With the merger to Cigna seemingly falling through the company can grow and focus based on it's own laurels. Just the fact it is trading at about 12x earnings and still expects high single digit growth should make this a long term winner. The company is also a recent add to the CCC list also with a 6 year dividend growth history.
The other big bank I own is Wells Fargo and I decided to add to my stake after this most recent earnings. The company is still the banking favorite of Warren Buffett and it's earnings were OK, not knocking the ball out of the park but given the low rate environment were just fine. It still trades below it's own historical multiple and well below the benchmark of 15x earnings for the market.
Gilead is another company that has a lot of love or hate depending on which side of the bull / bear bet you are on. I am obviously bullish long term on the company even with the near term headwinds. The company has a tremendous cash flow still coming in and many drugs in stage 3 clinicals.
I can't even show a longer term Fast Graph because it looks so skewed with how fast the earnings have grown for the company. Long story short, they have a huge cash pile greater than all their debt, a growing dividend and buyback program, lots of drugs in their pipeline and can make acquisitions if needed to juice their current earnings. To me the stock just looks too cheap to ignore.
- Cummins increased increased 5.1% to $1.025/quarter
- Occidental Petroleum increased 1.3% to $0.76/quarter
- Omega Healthcare Investors increased 3.4% to $0.60/quarter
- Stanley Black & Decker increased 5.5% to $0.58/quarter
- Realty Income increased 1% to $0.2015/month
None this month.
None this month.
Charts and Graphs
So the dividends in July was a new record for the first month in a quarter. I bested the old record by about 70%. This was due to me having new payers this quarter that I hadn't received before including Cardinal Health, Cisco, Nike, Realty Income, STAG Industrial and Walt Disney.
So looking at my growth, I am continuing to see high growth month over month and quarter over quarter. Year over year was 22% growth from last July, where I was just starting to get into DGI and had a few legacy holdings. Like I mentioned earlier, the dividends received this month were about 70% higher than in the first month of prior quarters.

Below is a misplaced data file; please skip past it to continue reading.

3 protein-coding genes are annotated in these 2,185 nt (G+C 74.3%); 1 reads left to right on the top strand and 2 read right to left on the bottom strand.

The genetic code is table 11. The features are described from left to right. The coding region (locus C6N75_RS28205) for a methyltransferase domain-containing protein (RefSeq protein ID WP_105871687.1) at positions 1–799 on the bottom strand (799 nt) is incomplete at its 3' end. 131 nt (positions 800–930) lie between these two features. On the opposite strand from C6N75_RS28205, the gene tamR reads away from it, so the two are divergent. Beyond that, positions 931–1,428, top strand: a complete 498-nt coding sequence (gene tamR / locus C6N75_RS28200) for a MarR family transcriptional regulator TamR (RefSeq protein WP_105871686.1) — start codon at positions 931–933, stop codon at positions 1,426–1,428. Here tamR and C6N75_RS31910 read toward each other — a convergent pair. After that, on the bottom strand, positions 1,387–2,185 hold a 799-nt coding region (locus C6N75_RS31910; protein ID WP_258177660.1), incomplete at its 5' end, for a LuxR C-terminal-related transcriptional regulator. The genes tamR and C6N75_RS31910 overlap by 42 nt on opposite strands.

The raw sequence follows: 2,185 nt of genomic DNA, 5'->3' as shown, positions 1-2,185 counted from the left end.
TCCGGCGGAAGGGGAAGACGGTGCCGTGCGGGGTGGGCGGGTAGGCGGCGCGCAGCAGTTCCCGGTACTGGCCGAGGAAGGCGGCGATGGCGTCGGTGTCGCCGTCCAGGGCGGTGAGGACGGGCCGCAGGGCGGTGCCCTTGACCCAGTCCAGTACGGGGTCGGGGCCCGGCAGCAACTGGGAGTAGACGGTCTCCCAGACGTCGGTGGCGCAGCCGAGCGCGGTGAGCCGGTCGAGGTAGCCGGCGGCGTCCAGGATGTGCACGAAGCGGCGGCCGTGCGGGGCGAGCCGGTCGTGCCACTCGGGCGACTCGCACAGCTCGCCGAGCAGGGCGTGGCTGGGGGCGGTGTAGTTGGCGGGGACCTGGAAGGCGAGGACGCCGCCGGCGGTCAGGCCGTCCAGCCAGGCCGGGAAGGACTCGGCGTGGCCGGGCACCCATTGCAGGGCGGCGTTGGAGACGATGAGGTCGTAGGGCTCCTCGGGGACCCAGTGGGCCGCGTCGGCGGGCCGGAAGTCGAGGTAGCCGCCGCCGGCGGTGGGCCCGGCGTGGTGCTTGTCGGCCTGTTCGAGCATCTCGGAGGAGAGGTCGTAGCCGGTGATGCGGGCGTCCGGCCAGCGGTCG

Additionally, my forward looking income jumped about 4.5% when compared to the beginning of June.
Looking at the portfolio I am still quite happy with what I am seeing. Most companies meet a high credit rating standard I have set for myself. The REITs I own that don't, a lot of the research came from Brad Thomas. He has high quality articles and some of those positions are small to see how the companies perform.
I note that I don't include the current stock prices to keep that from being the focus of the portfolio. The earnings and growing earnings are the focus here. As I said earlier I am now over $4,000 in projected income and that number will only grow.
Not mentioned specifically here are also my non dividend paying companies like Facebook, Amazon and Google that I expect to generate great alpha over the long term as well as the $20,000 in deployable cash still available (and slowly growing through 401k contributions).
I still have limit sell orders on Occidental Petroleum, Helmerich & Payne and Clorox. I'd prefer to reduce my exposure to the oil & gas industry but I will wait until my price hits. Clorox in my mind is incredibly overvalued for it's growth prospects, so I have a price set that I am willing to take a nice profit on. I would have considered selling but as noted I still have a large capital allocation so it wouldn't be a great move until my cash was low.
My weighted yield on cost dropped slightly from 3.27% to 3.25% this month. This being due to the new additions having a lower current yield but in theory having higher growth prospects because of low payout ratios.